how’d i get so passionate about mobile tagging? (original title: so i guess i’m a bit of a tech geek)

mobiletagging.png It’s a mystery to me. But for some reason, I felt compelled to write a lengthy comment in response to this ZDNet article which seemed to indicate that mobile tagging was the most important thing Microsoft has ever done.

Here’s what I said:

The sentence “the most important technology Microsoft has developed so far” might better be phrased as “the most important technology that already exists and that Microsoft adapted their own proprietary technology to copy, as well as popularize in the West with their marketing machine.”

I know that’s not as catchy and news-breaking, but let’s go over the facts that put this “next major big thing” into perspective:

1) Mobile tagging codes have existed since 2003 and there are around 70 different standards that exist. Some of the more popular are QR-Code and DataMatrix. More info at

2) There are two flavors of mobile codes: direct ones that don’t have to route back through a server to access their information and indirect ones that do have to access a server to give the user the information connected with the mobile tag.

3) Microsoft’s standard is indirect. That means you have to go through the Microsoft server to get the information. It is possible that they are collecting consumer data and location of the person accessing the data. It is also possible that in the near future, to be cost-effective, they will charge people who use the mobile tags to convey information. Microsoft’s disclaimer about the possibility of a fee to create tags in the future that you have to agree to in order to create them makes this a strong possibility.

4) Anyone can create direct mobile tags that give people information (such as some text, a phone number, location information or a URL). These mobile tags are free, don’t go through a server, and convey the information directly to the user. Here’s an example of a site that you can create one with: and an application that can read various formats of mobile tagging code:

5) Microsoft’s proclaimed benefit of their proprietary tagging system is that they can fit more information in a smaller amount of space because of the use of color to convey additional information.

If this last item is the sole benefit to make people feel the need to have to access Microsoft servers to give and access information, it seems that we should also try to promote the other types of codes that are direct and forever free if we want a truly revolutionary concept.

Your argument as to the importance of tagging is solid. Microsoft’s role in this possibly world-changing technology is solely based on their ability to get people to drink the kool-aid through marketing and pretending that they invented a wheel that’s been around for a while.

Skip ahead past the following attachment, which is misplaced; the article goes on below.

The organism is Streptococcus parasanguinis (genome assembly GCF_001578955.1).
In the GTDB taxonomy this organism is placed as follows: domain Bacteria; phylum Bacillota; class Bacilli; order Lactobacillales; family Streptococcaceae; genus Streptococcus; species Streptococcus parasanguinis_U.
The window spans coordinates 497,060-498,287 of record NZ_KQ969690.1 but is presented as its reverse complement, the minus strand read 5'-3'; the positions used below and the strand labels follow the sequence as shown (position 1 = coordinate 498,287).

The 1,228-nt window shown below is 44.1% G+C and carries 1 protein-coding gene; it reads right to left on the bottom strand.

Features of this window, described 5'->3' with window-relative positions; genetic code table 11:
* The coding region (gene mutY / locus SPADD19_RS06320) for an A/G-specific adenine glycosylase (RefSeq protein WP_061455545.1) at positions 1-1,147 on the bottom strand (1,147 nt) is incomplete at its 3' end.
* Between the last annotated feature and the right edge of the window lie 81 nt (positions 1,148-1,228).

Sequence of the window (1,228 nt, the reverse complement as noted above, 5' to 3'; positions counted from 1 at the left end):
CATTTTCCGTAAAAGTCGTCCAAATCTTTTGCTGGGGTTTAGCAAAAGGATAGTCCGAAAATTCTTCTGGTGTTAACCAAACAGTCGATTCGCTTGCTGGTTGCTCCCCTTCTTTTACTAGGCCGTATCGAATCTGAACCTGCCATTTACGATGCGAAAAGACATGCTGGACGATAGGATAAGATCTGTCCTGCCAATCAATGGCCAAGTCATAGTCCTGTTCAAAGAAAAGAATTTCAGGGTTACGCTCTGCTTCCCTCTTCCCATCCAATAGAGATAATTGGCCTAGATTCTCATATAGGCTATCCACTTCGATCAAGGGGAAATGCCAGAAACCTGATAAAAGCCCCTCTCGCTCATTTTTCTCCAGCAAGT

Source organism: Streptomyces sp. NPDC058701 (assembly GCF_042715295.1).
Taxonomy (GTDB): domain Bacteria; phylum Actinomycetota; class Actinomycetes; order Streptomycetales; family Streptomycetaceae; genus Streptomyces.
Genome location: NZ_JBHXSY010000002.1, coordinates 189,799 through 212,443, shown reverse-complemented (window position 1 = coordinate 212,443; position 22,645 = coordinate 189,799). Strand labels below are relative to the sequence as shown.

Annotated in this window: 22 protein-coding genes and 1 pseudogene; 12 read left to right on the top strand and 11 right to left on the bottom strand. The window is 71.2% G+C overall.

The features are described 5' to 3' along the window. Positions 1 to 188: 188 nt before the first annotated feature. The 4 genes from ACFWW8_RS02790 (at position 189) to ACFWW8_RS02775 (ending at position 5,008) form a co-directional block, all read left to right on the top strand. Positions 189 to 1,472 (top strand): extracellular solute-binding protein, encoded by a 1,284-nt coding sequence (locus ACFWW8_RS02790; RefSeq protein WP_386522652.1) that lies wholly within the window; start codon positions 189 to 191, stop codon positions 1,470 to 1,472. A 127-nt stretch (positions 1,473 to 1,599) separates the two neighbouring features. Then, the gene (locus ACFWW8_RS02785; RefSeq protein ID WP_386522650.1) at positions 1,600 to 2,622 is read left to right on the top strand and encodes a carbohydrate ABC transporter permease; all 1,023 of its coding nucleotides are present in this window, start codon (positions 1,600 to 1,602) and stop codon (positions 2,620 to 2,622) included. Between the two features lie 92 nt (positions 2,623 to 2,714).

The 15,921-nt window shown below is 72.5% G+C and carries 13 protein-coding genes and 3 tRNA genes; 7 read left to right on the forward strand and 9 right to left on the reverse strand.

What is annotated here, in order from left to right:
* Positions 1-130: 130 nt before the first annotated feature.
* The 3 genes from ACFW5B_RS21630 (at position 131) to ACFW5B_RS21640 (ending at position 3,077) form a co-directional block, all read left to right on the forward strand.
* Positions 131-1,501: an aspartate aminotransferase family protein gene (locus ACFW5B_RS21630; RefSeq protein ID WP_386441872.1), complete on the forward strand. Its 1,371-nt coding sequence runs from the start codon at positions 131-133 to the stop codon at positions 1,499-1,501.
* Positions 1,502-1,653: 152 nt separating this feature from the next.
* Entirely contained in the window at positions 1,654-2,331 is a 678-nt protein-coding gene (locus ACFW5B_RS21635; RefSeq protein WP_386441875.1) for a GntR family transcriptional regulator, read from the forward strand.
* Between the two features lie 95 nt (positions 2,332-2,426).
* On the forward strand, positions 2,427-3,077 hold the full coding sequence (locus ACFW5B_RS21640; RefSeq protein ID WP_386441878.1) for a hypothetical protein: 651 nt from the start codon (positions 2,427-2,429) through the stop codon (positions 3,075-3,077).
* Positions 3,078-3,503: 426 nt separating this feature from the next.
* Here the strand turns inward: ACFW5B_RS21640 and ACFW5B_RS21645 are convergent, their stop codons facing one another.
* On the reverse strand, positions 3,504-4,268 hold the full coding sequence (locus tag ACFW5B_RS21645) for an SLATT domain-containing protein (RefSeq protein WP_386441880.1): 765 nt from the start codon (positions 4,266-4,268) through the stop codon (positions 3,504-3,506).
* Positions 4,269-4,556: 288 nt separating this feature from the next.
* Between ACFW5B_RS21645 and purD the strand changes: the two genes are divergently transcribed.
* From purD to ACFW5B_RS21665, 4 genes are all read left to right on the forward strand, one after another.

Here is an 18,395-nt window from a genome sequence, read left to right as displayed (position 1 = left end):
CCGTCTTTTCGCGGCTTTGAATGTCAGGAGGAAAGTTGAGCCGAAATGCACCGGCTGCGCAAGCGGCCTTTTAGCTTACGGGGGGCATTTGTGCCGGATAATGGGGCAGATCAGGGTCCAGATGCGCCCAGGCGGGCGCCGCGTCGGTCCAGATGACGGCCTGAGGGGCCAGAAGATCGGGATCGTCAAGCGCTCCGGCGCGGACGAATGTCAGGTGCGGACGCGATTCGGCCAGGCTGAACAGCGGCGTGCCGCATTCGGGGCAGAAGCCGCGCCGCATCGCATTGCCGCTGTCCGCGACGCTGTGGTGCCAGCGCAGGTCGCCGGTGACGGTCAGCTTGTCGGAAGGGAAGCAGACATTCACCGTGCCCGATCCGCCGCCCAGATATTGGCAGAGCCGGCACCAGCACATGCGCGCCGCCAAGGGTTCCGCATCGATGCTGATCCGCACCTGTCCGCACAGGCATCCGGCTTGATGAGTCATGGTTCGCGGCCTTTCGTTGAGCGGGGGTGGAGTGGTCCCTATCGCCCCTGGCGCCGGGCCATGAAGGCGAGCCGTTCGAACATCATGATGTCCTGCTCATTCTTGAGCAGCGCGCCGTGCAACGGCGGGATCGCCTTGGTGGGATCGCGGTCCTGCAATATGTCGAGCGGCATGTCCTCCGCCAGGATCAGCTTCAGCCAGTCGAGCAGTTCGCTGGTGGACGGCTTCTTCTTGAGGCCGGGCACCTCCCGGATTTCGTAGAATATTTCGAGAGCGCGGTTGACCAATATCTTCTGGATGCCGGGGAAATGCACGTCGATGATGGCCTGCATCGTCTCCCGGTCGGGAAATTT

Whoa. Did that all come out of me? I surprise myself sometimes.

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7 Responses to how’d i get so passionate about mobile tagging? (original title: so i guess i’m a bit of a tech geek)

  1. Adam Rice says:

    Well said. I think QR codes have been used specifically for mobile tagging (I think that’s a bad name for it, but whatever) in Japan for a lot longer, actually.

    I actually translated a release on yet-another mobile tagging technology that’s invisible–apparently it modulates the yellow channel in a way that cameras can notice but humans will not. This was done to get rid of the unsightly QR code–but then you need some other kind of code to let people know “hey, there’s a code here.”

  2. shannou says:

    Yea, I’m not sure about the date since I got the 2003 figure from Wikipedia.

    I’m interested in the kind of code you were working with, I’ve never heard of one that was invisible like that. I’d love to know more about how it works if you want to explain it sometime.

  3. Wes says:


    …just want I would expect of you

    …absolutely brilliant!

  4. Adam Rice says:

    I don’t know if the technology ever caught on, or what the name for it is, but here’s the press release that describes it.

    I do recall seeing a swirly logo that they came up with to indicate “invisible barcode here,” but that’s not much to go on.

  5. shannou says:

    Cool, Thanks, Adam! I’ll look forward to learning more about that.

  6. Michael says:

    You Go!

    I agree on all counts.

  7. Adam Rice says:

    Did some more digging. Apparently it’s called FP code. It’s also an indirect decoding method, although with sufficient data density, there’s no reason it would need to be.

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